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Aŋguttaranikāyo
Catukkanipāto
XI: Valāhaka Vagga

The Book of the Gradual Sayings
The Book of the Fours Chapter XI: Rain-Cloud

Sutta 102

Dutiya Valāhaka Suttaṃ

Rain-Cloud (b)

Translated from the Pali by F. L. Woodward, M.A.

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[1][than] Thus have I heard:

On a certain occasion the Exalted One was staying near Sāvatthī at Jeta Grove in Anāthapiṇḍika's Park.

Then the Exalted One addressed the monks, saying:

"Monks."

"Yes, lord," replied those monks to the Exalted ONe.

The Exalted One said this:

"Monks, there are these four rain-clouds.

What four?

The thunderer not the rainer.

The rainer not the thunderer.

The neither thunderer nor rainer.

The both thunderer and rainer.

These are the four.

In like manner, monks, these four persons resembling rain-clouds
are to be found existing in the world.

What four?

The thunderer not the rainer.

The rainer not the thunderer.

The neither thunderer nor rainer.

The both thunderer and rainer.

Now, monks, how is a person
a thunderer but no rainer?

And how, monks, is a person a thunderer but not a rainer?

In this case, monks, a certain person masters Dhamma, to wit:

Sutta, Geyya, Veyyākaraṇa, Gāthā, Udāna, Itivuttaka, Jātaka, Abbhutadhamma and Vedalla.[1]

Yet he understands not,
as it really is,
the meaning of:

'This is Ill.'

He understands not,
as it really is,
the meaning of:

'This is the arising of Ill.'

He understands not,
as it really is,
the meaning of:

'This is the ending of Ill.'

He understands not,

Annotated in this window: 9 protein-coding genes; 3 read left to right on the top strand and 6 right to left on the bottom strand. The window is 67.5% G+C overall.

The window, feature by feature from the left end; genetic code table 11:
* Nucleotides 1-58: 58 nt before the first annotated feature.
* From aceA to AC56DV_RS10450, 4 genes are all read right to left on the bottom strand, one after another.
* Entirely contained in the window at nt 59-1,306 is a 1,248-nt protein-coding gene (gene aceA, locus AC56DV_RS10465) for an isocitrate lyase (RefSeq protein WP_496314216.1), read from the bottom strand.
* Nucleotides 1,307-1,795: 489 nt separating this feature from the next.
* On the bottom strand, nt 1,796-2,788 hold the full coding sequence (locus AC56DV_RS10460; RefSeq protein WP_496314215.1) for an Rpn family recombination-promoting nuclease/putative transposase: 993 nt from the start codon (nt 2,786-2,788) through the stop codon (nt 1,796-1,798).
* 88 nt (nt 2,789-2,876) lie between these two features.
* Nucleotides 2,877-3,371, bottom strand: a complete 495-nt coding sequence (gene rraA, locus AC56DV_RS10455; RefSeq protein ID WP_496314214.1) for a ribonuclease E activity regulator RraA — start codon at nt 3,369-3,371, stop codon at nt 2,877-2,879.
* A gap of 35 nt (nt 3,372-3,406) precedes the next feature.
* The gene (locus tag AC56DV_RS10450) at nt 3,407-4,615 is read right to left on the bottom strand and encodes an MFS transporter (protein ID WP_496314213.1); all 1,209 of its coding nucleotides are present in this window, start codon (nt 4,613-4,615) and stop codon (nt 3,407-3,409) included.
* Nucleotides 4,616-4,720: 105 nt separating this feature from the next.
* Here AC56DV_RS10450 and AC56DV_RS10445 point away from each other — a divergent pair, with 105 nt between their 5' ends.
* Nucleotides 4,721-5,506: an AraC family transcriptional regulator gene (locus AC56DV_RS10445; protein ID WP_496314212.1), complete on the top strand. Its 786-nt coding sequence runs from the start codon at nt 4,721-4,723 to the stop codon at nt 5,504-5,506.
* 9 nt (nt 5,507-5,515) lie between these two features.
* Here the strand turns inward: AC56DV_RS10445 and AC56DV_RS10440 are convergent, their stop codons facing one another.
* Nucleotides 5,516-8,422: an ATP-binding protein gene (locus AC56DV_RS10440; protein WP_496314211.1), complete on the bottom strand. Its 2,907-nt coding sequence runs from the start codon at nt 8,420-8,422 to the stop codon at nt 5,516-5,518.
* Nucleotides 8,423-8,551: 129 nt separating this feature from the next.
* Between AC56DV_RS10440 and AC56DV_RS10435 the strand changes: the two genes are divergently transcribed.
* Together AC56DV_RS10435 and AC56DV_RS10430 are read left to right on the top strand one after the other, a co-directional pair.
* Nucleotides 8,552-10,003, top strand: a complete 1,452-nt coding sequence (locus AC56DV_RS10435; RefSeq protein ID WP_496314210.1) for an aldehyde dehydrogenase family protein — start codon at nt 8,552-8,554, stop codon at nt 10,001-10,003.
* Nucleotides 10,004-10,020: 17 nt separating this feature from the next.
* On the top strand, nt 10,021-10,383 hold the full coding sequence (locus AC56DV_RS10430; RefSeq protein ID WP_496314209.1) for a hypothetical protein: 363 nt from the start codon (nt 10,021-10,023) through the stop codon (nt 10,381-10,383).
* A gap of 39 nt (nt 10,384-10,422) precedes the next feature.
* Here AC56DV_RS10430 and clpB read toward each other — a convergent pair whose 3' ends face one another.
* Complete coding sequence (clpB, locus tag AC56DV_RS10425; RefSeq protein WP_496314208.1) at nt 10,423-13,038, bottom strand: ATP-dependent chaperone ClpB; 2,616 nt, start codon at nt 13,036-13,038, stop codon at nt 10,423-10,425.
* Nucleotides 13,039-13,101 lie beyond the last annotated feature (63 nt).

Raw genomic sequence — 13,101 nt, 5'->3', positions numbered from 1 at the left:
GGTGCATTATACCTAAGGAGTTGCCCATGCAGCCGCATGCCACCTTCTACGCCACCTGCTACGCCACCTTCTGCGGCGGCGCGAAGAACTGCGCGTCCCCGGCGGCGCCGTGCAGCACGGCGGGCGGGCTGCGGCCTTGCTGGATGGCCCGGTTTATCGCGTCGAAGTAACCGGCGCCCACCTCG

as it really is,
the meaning of:

'This is the practice going to the ending of Ill.'

Thus, monks, a person is one
who thunders but rains not.

Just as that rain-cloud thunders but rains not,
even so using this figure
do I speak of this person.

And how, monks, is a person
one who rains but thunders not?

[111] In this case a certain person does not master Dhamma,
to wit:

Sutta, Geyya, Veyyākaraṇa, Gāthā, Udāna, Itivuttaka, Jātaka, Abbhutadhamma and Vedalla.

Yet he does understand,
as it really is,
the meaning of:

'This is Ill.'

He does understand,
as it really is, the meaning of:

'This is the arising of Ill.'

He does understand,
as it really is, the meaning of:

'This is the ending of Ill.'

He does understand,
as it really is,
the meaning of:

'This is the practice going to the ending of Ill.'

Thus he is one who rains but thunders not.

Just as that cloud rains but thunders not,
so using this figure
do I speak of this person.

And how, monks,
is a person neither thunderer nor rainer?

In this case a certain person neither masters Dhamma,
to wit:

Sutta, Geyya, Veyyākaraṇa, Gāthā, Udāna, Itivuttaka, Jātaka, Abbhutadhamma and Vedalla.

And he understands not,
as it really is,
the meaning of:

'This is Ill.'

He understands not,
as it really is,
the meaning of:

'This is the arising of Ill.'

He understands not,
as it really is,
the meaning of:

'This is the ending of Ill.'

He understands not,
as it really is,
the meaning of:

'This is the practice going to the ending of Ill.'

Thus he is one who neither thunders nor rains.

Just as that cloud neither thunders nor rains,
so using this figure
do I speak of this person.

And how, monks, is a person both thunderer and rainer? In this case a certain person both masters Dhamma, to wit:

Sutta, Geyya, Veyyākaraṇa, Gāthā, Udāna, Itivuttaka, Jātaka, Abbhutadhamma and Vedalla.

And he does understand,
as it really is,
the meaning of:

'This is Ill.'

He does understand,
as it really is, the meaning of:

'This is the arising of Ill.'

He does understand,
as it really is, the meaning of:

'This is the ending of Ill.'

He does understand,
as it really is,
the meaning of:

'This is the practice going to the ending of Ill.'

Thus, monks, is a person who both thunders and rains.

Just as that cloud both thunders and rains,
so using this figure
do I speak of this person.

So these are the four persons found existing in the world.

 


[1] Cf. Pugg. 43.


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